The soaring 217 foot steeple of the Park Street Church used to be the first landmark that people saw when coming into Boston.
Now, although the tall buildings of modern Boston frame it, the steeple still reaches for the sky.
But the church, built in 1809, is actually one of the buildings on the Trail, and is most famous for events that occurred almost 100 years after the War for Independence.
Park Street Church, built well after the American Revolution, occupies land that once belonged to Boston Common.
Because the Common was considered public land, everything from grazing livestock to executions took place there. The Common was also the logical site for public buildings and other uses, such as graveyards.
The Puritans built one of these public buildings, a long wooden structure called the Old Granary, in 1729 in the space now occupied by the church.
Almost 100 years after the first Puritans settled on the Boston peninsula and endured their first winter of near-starvation, periodic food shortages still threatened the Colony. During the late 1600s and early 1700s, the Colony's poorest citizens rioted because they had no food.
To prevent more riots, the Granary provided storage space for grain to be sold at low prices to the poor.
Adjacent buildings included a workhouse, where the poor and the lazy were forced to work, an almshouse where the poor could receive money or other charitable donations, and a prison to house criminals and the insane. A graveyard that became known as the Granary Burying Ground had occupied a couple of acres since 1660.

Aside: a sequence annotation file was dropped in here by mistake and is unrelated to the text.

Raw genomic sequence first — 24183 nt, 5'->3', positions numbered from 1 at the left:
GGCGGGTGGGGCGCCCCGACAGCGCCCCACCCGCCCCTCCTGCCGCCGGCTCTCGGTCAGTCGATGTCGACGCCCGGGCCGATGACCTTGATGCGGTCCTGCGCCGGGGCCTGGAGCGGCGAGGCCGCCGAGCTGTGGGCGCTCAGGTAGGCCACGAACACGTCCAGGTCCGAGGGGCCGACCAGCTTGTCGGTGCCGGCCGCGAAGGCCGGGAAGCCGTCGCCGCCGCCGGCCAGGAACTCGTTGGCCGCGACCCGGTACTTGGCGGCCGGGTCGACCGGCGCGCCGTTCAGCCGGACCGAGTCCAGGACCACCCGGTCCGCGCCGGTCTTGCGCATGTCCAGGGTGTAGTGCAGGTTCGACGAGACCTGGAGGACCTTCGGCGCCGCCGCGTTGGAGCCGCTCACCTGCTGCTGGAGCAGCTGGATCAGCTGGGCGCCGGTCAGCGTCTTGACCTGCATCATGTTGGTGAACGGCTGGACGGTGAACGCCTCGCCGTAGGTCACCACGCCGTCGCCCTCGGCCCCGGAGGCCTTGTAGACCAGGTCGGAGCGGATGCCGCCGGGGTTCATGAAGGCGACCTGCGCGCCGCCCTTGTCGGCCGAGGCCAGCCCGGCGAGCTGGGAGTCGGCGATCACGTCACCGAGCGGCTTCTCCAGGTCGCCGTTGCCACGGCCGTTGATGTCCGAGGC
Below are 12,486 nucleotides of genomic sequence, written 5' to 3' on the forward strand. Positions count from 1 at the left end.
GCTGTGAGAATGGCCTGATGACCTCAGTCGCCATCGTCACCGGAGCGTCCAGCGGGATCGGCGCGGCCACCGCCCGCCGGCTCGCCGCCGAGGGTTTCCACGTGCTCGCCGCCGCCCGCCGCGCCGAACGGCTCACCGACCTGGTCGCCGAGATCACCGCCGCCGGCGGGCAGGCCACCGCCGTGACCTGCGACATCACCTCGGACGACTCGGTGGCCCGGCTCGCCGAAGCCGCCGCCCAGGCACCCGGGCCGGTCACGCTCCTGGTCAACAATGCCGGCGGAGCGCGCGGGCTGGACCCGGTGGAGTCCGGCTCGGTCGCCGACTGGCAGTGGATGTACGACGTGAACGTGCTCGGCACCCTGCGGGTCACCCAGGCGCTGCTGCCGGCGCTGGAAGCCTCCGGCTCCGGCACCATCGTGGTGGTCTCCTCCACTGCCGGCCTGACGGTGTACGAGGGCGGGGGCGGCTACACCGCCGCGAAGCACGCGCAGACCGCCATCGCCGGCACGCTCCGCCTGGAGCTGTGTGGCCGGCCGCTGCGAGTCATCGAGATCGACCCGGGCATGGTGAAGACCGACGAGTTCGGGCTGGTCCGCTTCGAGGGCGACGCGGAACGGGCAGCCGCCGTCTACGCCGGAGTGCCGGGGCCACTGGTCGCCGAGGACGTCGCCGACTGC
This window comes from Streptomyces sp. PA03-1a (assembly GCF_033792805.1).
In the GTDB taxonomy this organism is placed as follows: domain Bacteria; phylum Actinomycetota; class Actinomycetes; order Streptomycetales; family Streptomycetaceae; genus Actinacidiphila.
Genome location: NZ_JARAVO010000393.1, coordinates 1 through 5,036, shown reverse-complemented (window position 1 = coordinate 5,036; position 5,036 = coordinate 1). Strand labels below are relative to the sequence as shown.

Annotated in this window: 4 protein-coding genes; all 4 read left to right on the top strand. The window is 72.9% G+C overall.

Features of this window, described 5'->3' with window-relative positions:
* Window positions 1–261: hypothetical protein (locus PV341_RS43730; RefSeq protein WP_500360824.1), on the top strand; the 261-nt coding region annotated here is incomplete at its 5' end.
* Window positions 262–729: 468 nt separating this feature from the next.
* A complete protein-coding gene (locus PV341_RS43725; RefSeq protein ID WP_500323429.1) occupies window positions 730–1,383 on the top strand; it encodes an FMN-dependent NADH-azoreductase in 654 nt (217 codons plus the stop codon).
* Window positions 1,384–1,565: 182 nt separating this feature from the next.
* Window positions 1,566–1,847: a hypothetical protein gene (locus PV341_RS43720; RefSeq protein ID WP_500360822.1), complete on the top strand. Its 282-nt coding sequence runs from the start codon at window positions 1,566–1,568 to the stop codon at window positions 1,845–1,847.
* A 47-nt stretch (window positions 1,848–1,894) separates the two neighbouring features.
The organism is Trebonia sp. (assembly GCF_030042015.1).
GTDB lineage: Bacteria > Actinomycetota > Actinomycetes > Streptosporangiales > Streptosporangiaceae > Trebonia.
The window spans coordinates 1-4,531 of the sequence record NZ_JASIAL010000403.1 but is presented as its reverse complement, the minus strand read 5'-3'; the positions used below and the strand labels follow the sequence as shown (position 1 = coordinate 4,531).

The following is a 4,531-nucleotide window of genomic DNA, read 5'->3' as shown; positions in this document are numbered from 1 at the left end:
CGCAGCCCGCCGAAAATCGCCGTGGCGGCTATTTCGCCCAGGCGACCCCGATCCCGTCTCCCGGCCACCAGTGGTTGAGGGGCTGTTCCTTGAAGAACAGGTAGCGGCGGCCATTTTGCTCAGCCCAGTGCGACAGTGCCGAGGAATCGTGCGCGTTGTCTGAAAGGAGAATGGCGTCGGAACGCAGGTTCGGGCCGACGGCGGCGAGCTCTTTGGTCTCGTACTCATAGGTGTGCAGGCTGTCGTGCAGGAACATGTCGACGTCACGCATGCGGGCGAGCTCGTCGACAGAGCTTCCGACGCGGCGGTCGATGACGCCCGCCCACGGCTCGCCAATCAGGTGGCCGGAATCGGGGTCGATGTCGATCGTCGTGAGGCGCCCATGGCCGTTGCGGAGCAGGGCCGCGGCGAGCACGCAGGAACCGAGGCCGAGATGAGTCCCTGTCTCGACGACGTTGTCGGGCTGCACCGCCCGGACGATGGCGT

After rats and weevils infested the Granary, the Town of Boston sold the building to new owners who cleaned it out and used it for commercial purposes. The first sails for the USS Constitution were stitched here.
By 1796, the Old Granary had become quite dilapidated. Meanwhile, Downtown Boston had expanded enough so that the site, once a dank corner, began to seem more desirable.
When designing Park Street Church, English architect Peter Banner combined some of Charles Bulfinch's design elements with the soaring spires that Sir Christopher Wren had popularized in London. This proved to be an inspired combination.
Upon completion in 1809, the church commanded immediate attention as one of the most beautiful buildings in the city.
It still does.
Unfortunately, the steeple had to be shortened after becoming unstable in the late 19th century - but the church continues to be one of Boston's loveliest sights.
Whether the Boston weather is sunny, full of dark clouds, or even producing snowflakes, you're sure to enjoy the vision of the graceful steeple against the sky.
Park Street Church began as a Trinitarian Evangelical congregation, and remains so today. The original founders broke off from Old South Church in 1804 due to concerns about the growing influence of Unitarianism, and formed a "Religious Improvement Society." They formally organized themselves as a congregation in 1809 prior to building Park Street Church.
Partly because preachers delivered so many thunderous sermons emphasizing hellfire and brimstone from its pulpit and partly because a crypt in the basement contained real "brimstone" (sulfur, a component of gunpowder) during the War of 1812, the corner of Park and Tremont where the church stands is known as Brimstone Corner.